Gene Wilder, who has died aged 83, was a complex and admirable man, who like many gifted comedians, had his own well-hidden demons.
On stage and screen Gene Wilder was a larger than life character; a showman, a comedian and a natural entertainer. Having passed away at a commendably sage-like 83, it is Wilder's humility that will be missed as sorely as his abiliity to make people laugh.
Plagued by shyness as a boy, his decision to act enabled him to escape into the screen personas he became famous for, and unlike many of his peers, he never lost his sense of self or forgot the path he had taken to attain success or, indeed, why.
His role as Leo Bloom, the neurotic accountant in Mel Brooks’ Oscar-nominated comedy The Producers in 1967, established Wilder’s screen persona – an initially well-balanced individual transformed by even the most minor crisis into a whining bundle of nerves. With his movie career taking off, Wilder was hugely funny in Start the Revolution Without Me (1970) which showed his enjoyment of the off-beat: “I liked to take something bizarre and play it straight, like in Woody Allen’s Everything You’ve Always Wanted To Know About Sex... , when I fell in love with a sheep.”
Most people will know Wilder through the engaging and edgy eccentricity he brought to the title role in the film version of Roald Dahl’s Willie Wonka and the Chocolate Factory (1971). He was also very successful in two more Mel Brooks films, first as the Waco Kid, an alcoholic ex-gunfighter in Blazing Saddles, and opposite Marty Feldman an American descendant of the god-playing doctor in Young Frankenstein.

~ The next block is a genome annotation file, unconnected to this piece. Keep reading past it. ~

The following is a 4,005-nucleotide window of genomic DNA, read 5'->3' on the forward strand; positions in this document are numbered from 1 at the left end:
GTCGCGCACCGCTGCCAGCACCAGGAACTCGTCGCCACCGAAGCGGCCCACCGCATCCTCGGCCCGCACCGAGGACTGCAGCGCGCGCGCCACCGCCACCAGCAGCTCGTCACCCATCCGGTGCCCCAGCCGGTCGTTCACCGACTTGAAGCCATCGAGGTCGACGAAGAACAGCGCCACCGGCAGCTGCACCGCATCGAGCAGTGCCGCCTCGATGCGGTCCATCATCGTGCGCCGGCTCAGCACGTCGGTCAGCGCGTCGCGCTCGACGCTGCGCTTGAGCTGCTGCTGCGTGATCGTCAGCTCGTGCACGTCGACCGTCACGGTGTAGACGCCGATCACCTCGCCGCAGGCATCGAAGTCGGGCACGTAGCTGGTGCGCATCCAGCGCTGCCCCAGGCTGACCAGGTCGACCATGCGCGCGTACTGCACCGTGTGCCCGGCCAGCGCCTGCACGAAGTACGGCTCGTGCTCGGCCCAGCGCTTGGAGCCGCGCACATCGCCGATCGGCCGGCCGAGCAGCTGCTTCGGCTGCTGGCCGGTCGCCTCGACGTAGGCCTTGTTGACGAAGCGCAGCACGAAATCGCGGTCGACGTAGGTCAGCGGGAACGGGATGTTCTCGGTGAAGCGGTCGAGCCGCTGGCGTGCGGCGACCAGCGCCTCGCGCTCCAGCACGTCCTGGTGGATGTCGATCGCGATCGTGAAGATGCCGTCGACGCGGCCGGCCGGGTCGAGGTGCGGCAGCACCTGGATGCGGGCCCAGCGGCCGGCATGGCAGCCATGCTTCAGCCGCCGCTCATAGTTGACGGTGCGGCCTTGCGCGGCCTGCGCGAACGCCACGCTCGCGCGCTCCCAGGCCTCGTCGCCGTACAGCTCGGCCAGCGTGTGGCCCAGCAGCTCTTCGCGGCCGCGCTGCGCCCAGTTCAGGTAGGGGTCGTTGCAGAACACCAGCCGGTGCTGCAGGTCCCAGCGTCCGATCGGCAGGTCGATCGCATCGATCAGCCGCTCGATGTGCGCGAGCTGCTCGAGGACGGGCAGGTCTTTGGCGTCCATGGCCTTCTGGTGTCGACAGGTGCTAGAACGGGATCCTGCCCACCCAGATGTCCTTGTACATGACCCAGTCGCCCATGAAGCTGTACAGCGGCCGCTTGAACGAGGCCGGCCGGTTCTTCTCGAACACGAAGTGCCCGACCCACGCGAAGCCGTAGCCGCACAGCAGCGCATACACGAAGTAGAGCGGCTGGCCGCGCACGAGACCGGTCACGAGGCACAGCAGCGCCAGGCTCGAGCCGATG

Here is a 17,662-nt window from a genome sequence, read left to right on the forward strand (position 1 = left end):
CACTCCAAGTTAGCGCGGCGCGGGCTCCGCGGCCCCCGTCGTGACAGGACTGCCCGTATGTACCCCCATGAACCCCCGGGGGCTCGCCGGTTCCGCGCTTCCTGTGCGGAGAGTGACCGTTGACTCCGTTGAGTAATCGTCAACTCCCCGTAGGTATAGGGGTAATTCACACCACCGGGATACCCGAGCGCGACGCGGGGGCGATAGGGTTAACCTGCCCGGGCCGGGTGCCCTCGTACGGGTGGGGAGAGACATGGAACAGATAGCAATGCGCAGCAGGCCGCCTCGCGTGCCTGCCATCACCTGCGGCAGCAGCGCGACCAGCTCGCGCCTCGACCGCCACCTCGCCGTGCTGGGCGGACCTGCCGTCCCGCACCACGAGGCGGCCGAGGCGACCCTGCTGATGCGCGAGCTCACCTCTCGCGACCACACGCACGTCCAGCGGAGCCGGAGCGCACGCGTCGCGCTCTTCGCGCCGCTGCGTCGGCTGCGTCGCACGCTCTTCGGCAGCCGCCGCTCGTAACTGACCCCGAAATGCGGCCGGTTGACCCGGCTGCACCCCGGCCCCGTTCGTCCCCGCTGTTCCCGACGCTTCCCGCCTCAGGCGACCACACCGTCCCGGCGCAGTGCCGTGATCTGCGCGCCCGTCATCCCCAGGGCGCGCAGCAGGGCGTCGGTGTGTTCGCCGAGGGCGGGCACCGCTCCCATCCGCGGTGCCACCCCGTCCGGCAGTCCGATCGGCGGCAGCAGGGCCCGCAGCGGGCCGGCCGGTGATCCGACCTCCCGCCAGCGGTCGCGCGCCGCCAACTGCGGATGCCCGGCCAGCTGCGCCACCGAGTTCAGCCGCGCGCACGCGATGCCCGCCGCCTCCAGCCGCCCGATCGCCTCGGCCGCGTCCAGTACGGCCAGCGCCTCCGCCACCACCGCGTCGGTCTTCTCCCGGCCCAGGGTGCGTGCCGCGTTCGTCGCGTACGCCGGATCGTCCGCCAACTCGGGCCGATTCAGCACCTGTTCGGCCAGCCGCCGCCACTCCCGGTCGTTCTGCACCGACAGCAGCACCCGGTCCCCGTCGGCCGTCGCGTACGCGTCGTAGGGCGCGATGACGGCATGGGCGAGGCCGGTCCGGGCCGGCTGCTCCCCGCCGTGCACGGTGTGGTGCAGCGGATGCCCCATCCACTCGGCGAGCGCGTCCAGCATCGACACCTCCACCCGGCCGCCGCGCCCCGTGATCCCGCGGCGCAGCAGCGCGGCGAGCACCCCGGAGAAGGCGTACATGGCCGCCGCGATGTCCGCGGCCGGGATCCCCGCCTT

Wilder’s first two films as actor-director, The Adventures of Sherlock Holmes’ Smarter Brother (1975), and The World’s Greatest Lover (1977), were quirky and stylish though his later films were less successful.
Off screen and stage, Wilder’s family life was difficult. His third wife, the gifted comedian Gilda Radner, died of ovarian cancer in 1989, aged 42. “I had one great blessing – I was so dumb,” he explained. “I believed even three weeks before she died she would make it. She never saw my fear.”
Shocked by her early death, Wilder urged doctors to look for the family links that could lead to earlier diagnosis. “Gilda didn’t have to die,” he tearfully told a Congressional committee. In 1993, he opened Gilda’s Club, a support centre for cancer patients and their families.
In 1999, Wilder was diagnosed with non-Hodgkin’s lymphoma, although by 2005 was in remission, and in recent years he suffered from Alzheimer’s Disease but chose not to reveal his condition. Speaking over the weekend Wilder's son-in-law Jordan Walker-Pearlman said the decision was nothing to do with "vanity", rather "more so that the countless young children that would smile or call out to him, 'There's Willy Wonka,' would not have to be then exposed to an adult referencing illness or trouble and causing delight to travel to worry, disappointment, or confusion. He simply couldn't bear the idea of one less smile in the world."
Walker-Pearlman was also thankful for the limited impact the illness had had on Wilder in his later years, claiming they were: "among the lucky ones - this illness-pirate, unlike in so many cases, never stole his ability to recognize those that were closest to him, nor took command of his central-gentle-life affirming core personality. It took enough, but not that."
Thanks to his art as a genuinely funny actor and fine person, many people loved Gene Wilder and will be saddened by his death.